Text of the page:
It is estimated that approximately 350,000 individuals undergo anterior cruciate ligament (ACL) reconstruction surgery in each year in the US. Although ACL-reconstruction surgery and postoperative rehabilitation are successfully completed, deficits in postural control remain prevalent in ACL-reconstructed individuals. In order to assist the lack of balance ability and reduce the risk of retear of the reconstructed ACL, physicians often provide a functional knee brace on the patients’ return to physical activity. However, it is not known whether use of the functional knee brace enhances knee-joint position sense in individuals with ACL reconstruction. Thus, the effect of a functional knee brace on knee-joint position sense in an ACL-reconstructed population needs be critically appraised. After systematically review of previously published literature, 3 studies that investigated the effect of a functional knee brace in ACL-reconstructed individuals using joint-position-sense measures were found. They were rated as level 2b evidence in the Centre of Evidence Based Medicine Level of Evidence chart. Synthesis of the reviewed studies indicated inconsistent evidence of a functional knee brace on joint-position improvement after ACL reconstruction. More research is needed to provide sufficient evidence on the effect of a functional knee brace on joint-position sense after ACL reconstruction. Future studies need to measure joint-position sense in closed-kinetic-chain fashion since ACL injury usually occurs under weight-bearing conditions.
D.S. Blaise Williams III, Denis Brunt and Robert J. Tanenberg
The majority of plantar ulcers in the diabetic population occur in the forefoot. Peripheral neuropathy has been related to the occurrence of ulcers. Long-term diabetes results in the joints becoming passively stiffer. This static stiffness may translate to dynamic joint stiffness in the lower extremities during gait. Therefore, the purpose of this investigation was to demonstrate differences in ankle and knee joint stiffness between diabetic individuals with and without peripheral neuropathy during gait. Diabetic subjects with and without peripheral neuropathy were compared. Subjects were monitored during normal walking with three-dimensional motion analysis and a force plate. Neuropathic subjects had higher ankle stiffness (0.236 N·m/ deg) during 65 to 80% of stance when compared with non-neuropathic subjects (−0.113 N·m/deg). Neuropathic subjects showed a different pattern in ankle stiffness compared with non-neuropathic subjects. Neuropathic subjects demonstrated a consistent level of ankle stiffness, whereas non-neuropathic subjects showed varying levels of stiffness. Neuropathic subjects demonstrated lower knee stiffness (0.015 N·m/deg) compared with non-neuropathic subjects (0.075 N·m/deg) during 50 to 65% of stance. The differences in patterns of ankle and knee joint stiffness between groups appear to be related to changes in timing of peak ankle dorsiflexion during stance, with the neuropathic group reaching peak dorsiflexion later than the non-neuropathic subjects. This may partially relate to the changes in plantar pressures beneath the metatarsal heads present in individuals with neuropathy.
Susan B. Andersen, Donna M. Terwilliger and Craig R. Denegar
The purpose of this study was to determine if a difference exists in the reproducibility of knee joint flexion angles in an open versus a closed kinetic chain. Thirty generally healthy subjects (12 males, 18 females; mean age 23.8 years) participated. Subjects actively reproduced small, medium, and large knee flexion angles (with target angles of 15°, 45°, and 75°, respectively) in an open and a closed kinetic chain while being videotaped. Goniometric measurements were taken from the videotape of initial and reproduced joint angles. Data were analyzed using ANOVA with repeated measures on kinetic chain test position and joint angle. Subjects more accurately reproduced knee flexion angles in a closed kinetic chain position. The main effect for angle and the interaction of angle and test position were nonsignificant. The results indicate that knee joint position is more accurately reproduced in closed kinetic chain. Closed kinetic chain testing is also a more functional assessment of joint position sense, and thus closed kinetic chain assessment of lower extremity joint position sense is recommended.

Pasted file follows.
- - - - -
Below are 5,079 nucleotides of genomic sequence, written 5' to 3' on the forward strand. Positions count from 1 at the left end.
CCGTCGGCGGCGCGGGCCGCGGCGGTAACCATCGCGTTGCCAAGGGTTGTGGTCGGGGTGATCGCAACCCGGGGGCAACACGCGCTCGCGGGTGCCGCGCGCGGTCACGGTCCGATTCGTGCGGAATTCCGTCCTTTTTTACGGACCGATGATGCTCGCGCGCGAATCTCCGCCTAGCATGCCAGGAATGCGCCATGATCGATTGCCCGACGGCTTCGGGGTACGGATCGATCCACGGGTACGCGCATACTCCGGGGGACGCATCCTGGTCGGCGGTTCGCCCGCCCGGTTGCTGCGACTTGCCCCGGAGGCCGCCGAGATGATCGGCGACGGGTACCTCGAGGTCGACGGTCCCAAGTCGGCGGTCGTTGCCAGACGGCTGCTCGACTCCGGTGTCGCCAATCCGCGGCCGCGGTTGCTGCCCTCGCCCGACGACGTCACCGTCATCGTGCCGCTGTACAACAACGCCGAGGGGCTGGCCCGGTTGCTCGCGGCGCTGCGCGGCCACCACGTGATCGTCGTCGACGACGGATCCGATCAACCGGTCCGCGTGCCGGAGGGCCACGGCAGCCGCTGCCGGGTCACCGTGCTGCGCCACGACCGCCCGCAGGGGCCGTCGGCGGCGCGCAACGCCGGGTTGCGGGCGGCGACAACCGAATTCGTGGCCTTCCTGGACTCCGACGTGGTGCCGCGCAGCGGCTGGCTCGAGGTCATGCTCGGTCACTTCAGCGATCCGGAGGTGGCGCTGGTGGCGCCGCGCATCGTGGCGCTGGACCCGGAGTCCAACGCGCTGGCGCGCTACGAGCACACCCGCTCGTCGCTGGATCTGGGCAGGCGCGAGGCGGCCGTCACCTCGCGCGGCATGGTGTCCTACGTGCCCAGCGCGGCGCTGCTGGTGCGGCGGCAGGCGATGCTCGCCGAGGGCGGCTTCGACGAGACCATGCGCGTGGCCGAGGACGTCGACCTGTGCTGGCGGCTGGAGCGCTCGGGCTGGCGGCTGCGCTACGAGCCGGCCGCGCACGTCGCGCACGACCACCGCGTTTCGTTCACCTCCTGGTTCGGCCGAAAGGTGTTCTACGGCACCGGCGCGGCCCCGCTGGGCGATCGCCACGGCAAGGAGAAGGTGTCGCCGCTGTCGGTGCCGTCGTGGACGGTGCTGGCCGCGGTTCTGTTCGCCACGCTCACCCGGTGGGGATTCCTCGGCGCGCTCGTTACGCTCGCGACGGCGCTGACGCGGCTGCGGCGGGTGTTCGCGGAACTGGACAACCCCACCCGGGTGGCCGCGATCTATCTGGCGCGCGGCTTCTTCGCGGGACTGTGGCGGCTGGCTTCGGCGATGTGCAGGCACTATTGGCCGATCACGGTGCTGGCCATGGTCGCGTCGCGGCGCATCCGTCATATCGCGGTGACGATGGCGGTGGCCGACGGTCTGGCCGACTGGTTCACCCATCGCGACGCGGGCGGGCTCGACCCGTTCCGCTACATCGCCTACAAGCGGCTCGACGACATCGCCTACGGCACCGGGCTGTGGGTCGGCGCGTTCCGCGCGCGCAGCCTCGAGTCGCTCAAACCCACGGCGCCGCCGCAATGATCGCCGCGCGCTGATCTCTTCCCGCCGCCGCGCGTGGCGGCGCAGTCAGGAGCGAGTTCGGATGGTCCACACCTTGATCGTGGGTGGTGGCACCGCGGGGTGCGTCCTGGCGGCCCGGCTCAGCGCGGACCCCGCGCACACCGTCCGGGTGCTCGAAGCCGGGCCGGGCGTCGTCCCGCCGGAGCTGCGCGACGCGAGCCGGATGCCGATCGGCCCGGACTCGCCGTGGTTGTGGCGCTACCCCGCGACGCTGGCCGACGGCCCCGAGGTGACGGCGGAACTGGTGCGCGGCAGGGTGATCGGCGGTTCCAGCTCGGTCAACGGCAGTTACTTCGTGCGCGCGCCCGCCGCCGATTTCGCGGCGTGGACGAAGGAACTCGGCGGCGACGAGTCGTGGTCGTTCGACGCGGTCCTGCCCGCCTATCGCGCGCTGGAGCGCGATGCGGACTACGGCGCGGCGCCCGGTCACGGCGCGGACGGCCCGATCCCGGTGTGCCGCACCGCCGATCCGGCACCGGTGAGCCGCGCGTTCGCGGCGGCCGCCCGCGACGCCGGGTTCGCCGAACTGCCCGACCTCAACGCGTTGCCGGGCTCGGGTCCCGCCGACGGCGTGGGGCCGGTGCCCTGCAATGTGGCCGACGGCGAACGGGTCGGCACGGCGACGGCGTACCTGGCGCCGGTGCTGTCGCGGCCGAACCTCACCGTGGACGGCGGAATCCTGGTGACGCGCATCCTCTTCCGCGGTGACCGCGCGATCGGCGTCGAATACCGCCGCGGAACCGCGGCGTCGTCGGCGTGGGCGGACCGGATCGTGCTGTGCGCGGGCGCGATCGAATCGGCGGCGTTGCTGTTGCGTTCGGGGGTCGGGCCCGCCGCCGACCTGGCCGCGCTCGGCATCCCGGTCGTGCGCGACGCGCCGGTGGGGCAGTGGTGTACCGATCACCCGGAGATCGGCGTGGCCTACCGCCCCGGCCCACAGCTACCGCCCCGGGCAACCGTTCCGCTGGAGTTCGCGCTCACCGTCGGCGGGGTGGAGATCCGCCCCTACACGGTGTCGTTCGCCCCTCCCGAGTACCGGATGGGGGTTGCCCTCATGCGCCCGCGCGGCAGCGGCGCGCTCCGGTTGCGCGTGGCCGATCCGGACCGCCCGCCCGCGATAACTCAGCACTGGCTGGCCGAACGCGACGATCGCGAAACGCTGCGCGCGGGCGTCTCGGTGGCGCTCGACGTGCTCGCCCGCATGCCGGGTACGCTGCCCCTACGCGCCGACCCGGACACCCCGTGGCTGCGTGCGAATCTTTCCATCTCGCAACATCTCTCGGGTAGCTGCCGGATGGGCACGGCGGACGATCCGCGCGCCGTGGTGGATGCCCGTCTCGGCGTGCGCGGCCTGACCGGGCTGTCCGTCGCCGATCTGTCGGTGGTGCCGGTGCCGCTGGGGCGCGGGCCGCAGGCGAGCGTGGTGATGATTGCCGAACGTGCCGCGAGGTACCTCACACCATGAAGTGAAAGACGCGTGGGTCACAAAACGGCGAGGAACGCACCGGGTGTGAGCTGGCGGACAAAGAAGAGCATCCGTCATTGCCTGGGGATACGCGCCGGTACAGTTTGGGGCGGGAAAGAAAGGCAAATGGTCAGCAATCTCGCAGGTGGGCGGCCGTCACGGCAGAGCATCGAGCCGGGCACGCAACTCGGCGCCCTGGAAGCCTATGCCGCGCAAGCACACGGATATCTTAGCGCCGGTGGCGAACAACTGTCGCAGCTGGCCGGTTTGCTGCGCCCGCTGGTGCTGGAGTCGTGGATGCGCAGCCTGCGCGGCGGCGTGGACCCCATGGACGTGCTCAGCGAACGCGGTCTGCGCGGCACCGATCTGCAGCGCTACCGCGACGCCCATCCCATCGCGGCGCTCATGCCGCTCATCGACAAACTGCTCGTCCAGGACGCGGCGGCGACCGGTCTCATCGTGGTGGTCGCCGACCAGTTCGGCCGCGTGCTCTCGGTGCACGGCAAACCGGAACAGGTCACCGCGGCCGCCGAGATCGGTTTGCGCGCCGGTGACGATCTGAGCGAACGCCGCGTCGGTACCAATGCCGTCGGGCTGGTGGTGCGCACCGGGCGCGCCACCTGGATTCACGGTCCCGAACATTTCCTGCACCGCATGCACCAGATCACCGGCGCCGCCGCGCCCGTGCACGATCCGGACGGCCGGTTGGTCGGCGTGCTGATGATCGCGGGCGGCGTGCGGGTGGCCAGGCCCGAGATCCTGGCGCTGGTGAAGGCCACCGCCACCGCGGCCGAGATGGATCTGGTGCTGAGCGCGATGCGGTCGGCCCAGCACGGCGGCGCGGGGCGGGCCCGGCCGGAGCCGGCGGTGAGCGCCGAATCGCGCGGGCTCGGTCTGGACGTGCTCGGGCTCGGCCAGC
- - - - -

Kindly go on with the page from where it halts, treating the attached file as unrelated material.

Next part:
Werner Nachbauer, Peter Kaps, Benno Nigg, Fritz Brunner, Alexander Lutz, Günter Obkircher and Martin Mössner
A video technique to obtain 3-D data in an Alpine skiing competition was investigated. The flight and landing phases of a jump were recorded during the 1994 Olympic combined downhill race. A direct linear transformation (DLT) implementation was applied, which computes the DLT parameters for each video image of each camera separately. As a consequence, one is able to pan and tilt the cameras and zoom the lenses. The problem of distributing control points in the large object space could be solved satisfactorily. The method proved to be suitable for obtaining 3-D data with reasonable accuracy, which is even sufficient for inverse dynamics. The computed resultant knee joint forces and moments compare well with results reported by other authors.
Brigit De Wit and Dirk De Clercq
This study investigates the timing differences between subtalar and knee joint movement of 9 male subjects while running barefoot and shod at three velocities. An alternative approach is used by dividing the pronation curve into 3 phases. Consequently, the timing of the maximum pronation phase was evaluated, not just the event of the maximum pronation value. Statistical differences were tested using the General Linear Method and paired t tests (p £.05), The extension of the knee starts both barefoot and shod significantly earlier than the resupination phase. Individual analysis shows that a larger time discrepancy between knee extension and the end of pronation mainly depends on the presence of bimodal pronation curves. The relative time differences significantly diminish with increased running velocity. Results suggest that by using this alternative approach, more detailed and useful information is available to describe the lime relationship between flexion-extension of the knee and pro-supination.